Dog Years Count
I’m five hundred eleven in dog years.
My husband is four hundred ninety.
A young pup compared to me.
Our daughter is in triple digits now
with one hundred fifty-four years. Last month
my brother in California turned five hundred thirty-nine.
My mother died in Florida when she was five hundred eighteen.
Our cat Pearl is eighty-four in dog years,
but that might not be right. It seems like it’s breaking
a rule to talk of cats in terms of dogs. The Wisconsin
house we lived for one hundred eighty-nine years
is now eight hundred forty, our new car
is approaching twenty-eight, and this golden ring
around my finger is two hundred fifty-two,
but I don’t know if objects count.
My father in California lasted longer, until he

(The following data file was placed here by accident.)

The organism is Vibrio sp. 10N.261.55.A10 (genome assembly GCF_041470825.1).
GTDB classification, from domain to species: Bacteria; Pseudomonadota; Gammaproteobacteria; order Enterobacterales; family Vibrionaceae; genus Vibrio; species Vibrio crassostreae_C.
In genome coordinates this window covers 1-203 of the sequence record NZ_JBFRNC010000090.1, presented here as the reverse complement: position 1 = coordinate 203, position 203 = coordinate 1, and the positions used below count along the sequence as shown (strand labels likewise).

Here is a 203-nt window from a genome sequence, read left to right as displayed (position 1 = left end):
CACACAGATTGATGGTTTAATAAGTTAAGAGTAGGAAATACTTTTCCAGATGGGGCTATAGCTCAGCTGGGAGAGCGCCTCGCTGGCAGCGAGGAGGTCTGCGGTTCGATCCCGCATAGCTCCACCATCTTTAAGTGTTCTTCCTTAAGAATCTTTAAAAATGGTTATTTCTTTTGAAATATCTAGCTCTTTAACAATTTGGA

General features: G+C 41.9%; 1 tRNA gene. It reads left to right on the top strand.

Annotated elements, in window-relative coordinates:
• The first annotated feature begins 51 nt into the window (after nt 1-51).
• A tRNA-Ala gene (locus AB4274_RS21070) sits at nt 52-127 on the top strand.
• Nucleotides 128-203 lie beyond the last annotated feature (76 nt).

was six hundred thirty, in dog years, that is.
With that age, he’s approaching the biblical—
Noah was definitely a comrade, or could have been.
I can imagine my father dragging him out to the garage,
showing him the work table and wood, asking him
which saw he’d like to use, and handing him the boards.
No one would think it odd that a man wearing flowing
white robes, with a beard down to his navel
was in my father’s garage about to build an ark—
it was California after all, and near the mountains
that would soon send down the snowmelt and cause a flood.
Karen Loeb was Eau Claire, Wisconsin's writer-in-residence 2018-2020. Her stories and poems have appeared in Halfway Down the Stairs, Hanging Loose, Gyroscope Review, Carve, and other magazines. Her work has won both the fiction and poetry contests in Wisconsin People and Ideas.